Non-emergency angioplasty costs higher in hospitals without back-up surgery
American Heart Association Late-Breaking Clinical Trial Report - Embargoed until 5:52 p.m. PT/ 8:52 p.m. ET
- Angioplasty costs for treating patients with stable symptoms are slightly higher in hospitals that do not have emergency heart surgery back-up, compared to those that do, according to a new economic analysis.
- Cost differences were driven by higher room costs and more readmissions in hospitals without surgical back-up.
LOS ANGELES, November 4, 2012 — Angioplasty costs were higher in hospitals not equipped with emergency back-up heart surgery, compared to those hospitals that are, according to late-breaking clinical trial research presented at the American Heart Association’s Scientific Sessions 2012.
During angioplasty, a catheter with a small balloon, often deploying a metal mesh tube, called a stent, is inserted into a narrowed artery to open it, increase blood flow and reduce symptoms like chest pain. The Cardiovascular Patient Outcomes Research Outcomes of Percutaneous Team (C-PORT-E) clinical trial found that elective angioplasty performed in hospitals without heart surgery capabilities had similar safety and efficacy as those performed at hospitals with on-site cardiac surgery. That finding shifted the focus to whether non-surgery hospitals can perform these procedures at a similar cost.
Increasingly, hospitals without on-site cardiac surgery are opting to offer elective angioplasty in house, rather than transferring patients to hospitals with surgical back-up. To compare cost-effectiveness, this first large, multi-center study of its kind analyzed the expenses associated with non-emergency angioplasty in hospitals with and without cardiac surgery.
Investigators analyzed billing data from 18,273 patients (average age 64, 79 percent white and 63 percent male) treated in 59 hospitals in 10 states.
Nine months after treatment, investigators found that average cumulative medical costs were $23,991 in surgery-equipped hospitals, versus $25,460 in non-surgery hospitals. Two factors contributed to this difference — the study protocol required non-surgery hospitals to use intensive care units for post-angioplasty care and patients treated at these hospitals were more likely than those receiving angioplasty at cardiac equipped hospitals to be readmitted nine months after treatment.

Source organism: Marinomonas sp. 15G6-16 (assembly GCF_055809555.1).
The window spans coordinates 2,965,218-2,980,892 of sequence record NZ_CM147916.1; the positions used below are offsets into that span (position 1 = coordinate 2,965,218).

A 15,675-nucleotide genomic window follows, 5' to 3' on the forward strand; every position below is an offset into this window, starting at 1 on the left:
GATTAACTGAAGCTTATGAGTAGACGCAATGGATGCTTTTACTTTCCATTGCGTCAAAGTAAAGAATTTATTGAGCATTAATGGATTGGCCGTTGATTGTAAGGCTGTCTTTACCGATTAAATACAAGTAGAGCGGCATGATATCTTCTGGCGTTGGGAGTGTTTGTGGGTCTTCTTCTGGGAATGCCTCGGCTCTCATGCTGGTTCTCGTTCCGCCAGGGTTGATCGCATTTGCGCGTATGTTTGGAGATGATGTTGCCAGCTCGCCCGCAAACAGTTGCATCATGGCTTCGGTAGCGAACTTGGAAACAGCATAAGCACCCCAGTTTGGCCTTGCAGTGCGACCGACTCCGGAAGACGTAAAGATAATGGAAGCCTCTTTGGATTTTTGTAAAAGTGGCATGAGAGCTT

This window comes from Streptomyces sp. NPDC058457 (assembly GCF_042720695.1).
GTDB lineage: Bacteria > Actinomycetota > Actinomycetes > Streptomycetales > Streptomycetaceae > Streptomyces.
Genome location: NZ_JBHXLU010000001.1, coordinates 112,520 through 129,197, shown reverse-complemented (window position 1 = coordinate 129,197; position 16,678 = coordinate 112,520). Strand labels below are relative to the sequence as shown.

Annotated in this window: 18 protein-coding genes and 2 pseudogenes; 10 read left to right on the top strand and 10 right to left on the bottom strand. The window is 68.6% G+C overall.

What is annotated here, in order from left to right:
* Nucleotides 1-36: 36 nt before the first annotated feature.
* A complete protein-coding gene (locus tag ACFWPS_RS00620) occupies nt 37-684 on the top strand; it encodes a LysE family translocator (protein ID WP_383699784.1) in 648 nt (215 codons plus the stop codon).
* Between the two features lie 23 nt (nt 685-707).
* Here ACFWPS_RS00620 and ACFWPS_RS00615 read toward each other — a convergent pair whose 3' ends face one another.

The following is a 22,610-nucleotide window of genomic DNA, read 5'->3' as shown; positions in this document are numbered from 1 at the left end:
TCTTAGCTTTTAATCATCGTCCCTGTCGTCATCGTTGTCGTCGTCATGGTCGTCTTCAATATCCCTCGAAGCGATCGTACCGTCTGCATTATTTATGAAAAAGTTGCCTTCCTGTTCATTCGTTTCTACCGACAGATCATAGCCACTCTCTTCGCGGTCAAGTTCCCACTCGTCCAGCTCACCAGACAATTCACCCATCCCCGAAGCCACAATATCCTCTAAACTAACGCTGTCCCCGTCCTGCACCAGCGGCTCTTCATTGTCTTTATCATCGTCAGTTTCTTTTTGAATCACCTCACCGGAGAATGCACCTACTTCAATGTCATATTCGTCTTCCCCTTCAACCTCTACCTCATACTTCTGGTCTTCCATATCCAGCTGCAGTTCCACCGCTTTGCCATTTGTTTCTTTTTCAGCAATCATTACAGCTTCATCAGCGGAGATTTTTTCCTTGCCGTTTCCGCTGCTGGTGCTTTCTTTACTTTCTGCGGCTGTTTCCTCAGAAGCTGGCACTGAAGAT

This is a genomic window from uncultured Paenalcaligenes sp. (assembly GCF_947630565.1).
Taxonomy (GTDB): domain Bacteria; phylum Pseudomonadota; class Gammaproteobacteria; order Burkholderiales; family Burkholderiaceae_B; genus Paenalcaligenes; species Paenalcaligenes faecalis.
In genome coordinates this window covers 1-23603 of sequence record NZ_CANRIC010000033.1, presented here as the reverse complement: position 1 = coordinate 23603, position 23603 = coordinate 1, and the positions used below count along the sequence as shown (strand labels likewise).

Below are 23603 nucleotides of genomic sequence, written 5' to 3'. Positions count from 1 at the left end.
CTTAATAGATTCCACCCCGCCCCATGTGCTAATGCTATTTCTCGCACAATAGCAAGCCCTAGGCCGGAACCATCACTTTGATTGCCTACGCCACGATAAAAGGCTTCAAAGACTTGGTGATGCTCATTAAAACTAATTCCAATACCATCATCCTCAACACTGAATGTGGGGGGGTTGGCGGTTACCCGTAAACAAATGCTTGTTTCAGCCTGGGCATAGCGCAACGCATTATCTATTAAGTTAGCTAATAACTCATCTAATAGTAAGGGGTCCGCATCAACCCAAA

“Our findings have relevance for healthcare policymakers and providers,” said Eric L. Eisenstein, D.B.A., lead author of the study and assistant professor of medicine, and community and family medicine at Duke University School of Medicine in Durham, N.C. “These results should provide caution for hospitals without cardiac surgery back-up considering the implementation of non-primary, or non-emergency, angioplasty services. There is no guarantee that a community hospital can provide angioplasty services at costs comparable with those of major hospitals with on-site cardiac surgery.”
According to the American Heart Association, more than 1 million coronary artery opening procedures are performed each year.
Hospitals considering the addition of non-primary angioplasty services should make sure they will have sufficient patient volume to cover the fixed costs of establishing and operating these facilities, Eisenstein said.
Co-authors include Linda Davidson-Ray, M.A.; Rex Edwards; Kevin J. Anstrom, Ph.D.; Patricia A. Cowper, Ph.D.; Daniel B. Mark, M.D., M.P.H.;and Thomas R. Aversano, M.D.
Disclosures are here http://newsroom.heart.org/pr/aha/document/DISCLOSURES.pdf
John Hopkins University funded the study through a research grant to Duke University Medical Center.
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Statements and conclusions of study authors that are presented at American Heart Association scientific meetings are solely those of the study authors and do not necessarily reflect association policy or position. The association makes no representation or warranty as to their accuracy or reliability. The association receives funding primarily from individuals; foundations and corporations (including pharmaceutical, device manufacturers and other companies) also make donations and fund specific association programs and events. The association has strict policies to prevent these relationships from influencing the science content. Revenues from pharmaceutical and device corporations are available at www.heart.org/corporatefunding.
Note: The C-Port-E presentation is 5:52 p.m. PT, Sunday, Nov. 4, in Hall G.
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